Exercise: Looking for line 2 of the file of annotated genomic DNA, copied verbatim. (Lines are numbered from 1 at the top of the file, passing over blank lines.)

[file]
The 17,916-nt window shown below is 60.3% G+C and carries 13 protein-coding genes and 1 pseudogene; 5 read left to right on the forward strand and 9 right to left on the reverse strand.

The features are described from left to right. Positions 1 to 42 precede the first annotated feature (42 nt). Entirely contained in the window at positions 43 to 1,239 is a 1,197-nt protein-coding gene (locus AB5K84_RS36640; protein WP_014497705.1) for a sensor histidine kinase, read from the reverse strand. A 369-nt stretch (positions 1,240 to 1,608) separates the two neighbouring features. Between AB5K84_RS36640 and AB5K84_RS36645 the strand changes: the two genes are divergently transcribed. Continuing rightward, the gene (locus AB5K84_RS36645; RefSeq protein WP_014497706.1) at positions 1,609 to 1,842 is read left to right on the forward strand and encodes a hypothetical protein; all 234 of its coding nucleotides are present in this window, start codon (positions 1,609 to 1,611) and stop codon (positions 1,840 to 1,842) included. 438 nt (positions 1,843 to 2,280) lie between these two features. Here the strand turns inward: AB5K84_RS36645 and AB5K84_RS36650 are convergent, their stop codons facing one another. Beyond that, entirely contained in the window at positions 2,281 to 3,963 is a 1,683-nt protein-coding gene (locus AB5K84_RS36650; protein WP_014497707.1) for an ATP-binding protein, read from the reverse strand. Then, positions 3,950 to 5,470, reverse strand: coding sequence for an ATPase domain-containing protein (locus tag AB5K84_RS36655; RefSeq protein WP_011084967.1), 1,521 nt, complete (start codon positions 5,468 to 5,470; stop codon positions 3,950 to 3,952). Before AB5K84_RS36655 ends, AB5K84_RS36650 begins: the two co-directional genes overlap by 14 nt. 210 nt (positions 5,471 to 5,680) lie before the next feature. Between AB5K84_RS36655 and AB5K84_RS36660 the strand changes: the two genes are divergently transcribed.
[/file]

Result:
The features are described from left to right. Positions 1 to 42 precede the first annotated feature (42 nt). Entirely contained in the window at positions 43 to 1,239 is a 1,197-nt protein-coding gene (locus AB5K84_RS36640; protein WP_014497705.1) for a sensor histidine kinase, read from the reverse strand. A 369-nt stretch (positions 1,240 to 1,608) separates the two neighbouring features. Between AB5K84_RS36640 and AB5K84_RS36645 the strand changes: the two genes are divergently transcribed. Continuing rightward, the gene (locus AB5K84_RS36645; RefSeq protein WP_014497706.1) at positions 1,609 to 1,842 is read left to right on the forward strand and encodes a hypothetical protein; all 234 of its coding nucleotides are present in this window, start codon (positions 1,609 to 1,611) and stop codon (positions 1,840 to 1,842) included. 438 nt (positions 1,843 to 2,280) lie between these two features. Here the strand turns inward: AB5K84_RS36645 and AB5K84_RS36650 are convergent, their stop codons facing one another. Beyond that, entirely contained in the window at positions 2,281 to 3,963 is a 1,683-nt protein-coding gene (locus AB5K84_RS36650; protein WP_014497707.1) for an ATP-binding protein, read from the reverse strand. Then, positions 3,950 to 5,470, reverse strand: coding sequence for an ATPase domain-containing protein (locus tag AB5K84_RS36655; RefSeq protein WP_011084967.1), 1,521 nt, complete (start codon positions 5,468 to 5,470; stop codon positions 3,950 to 3,952). Before AB5K84_RS36655 ends, AB5K84_RS36650 begins: the two co-directional genes overlap by 14 nt. 210 nt (positions 5,471 to 5,680) lie before the next feature. Between AB5K84_RS36655 and AB5K84_RS36660 the strand changes: the two genes are divergently transcribed.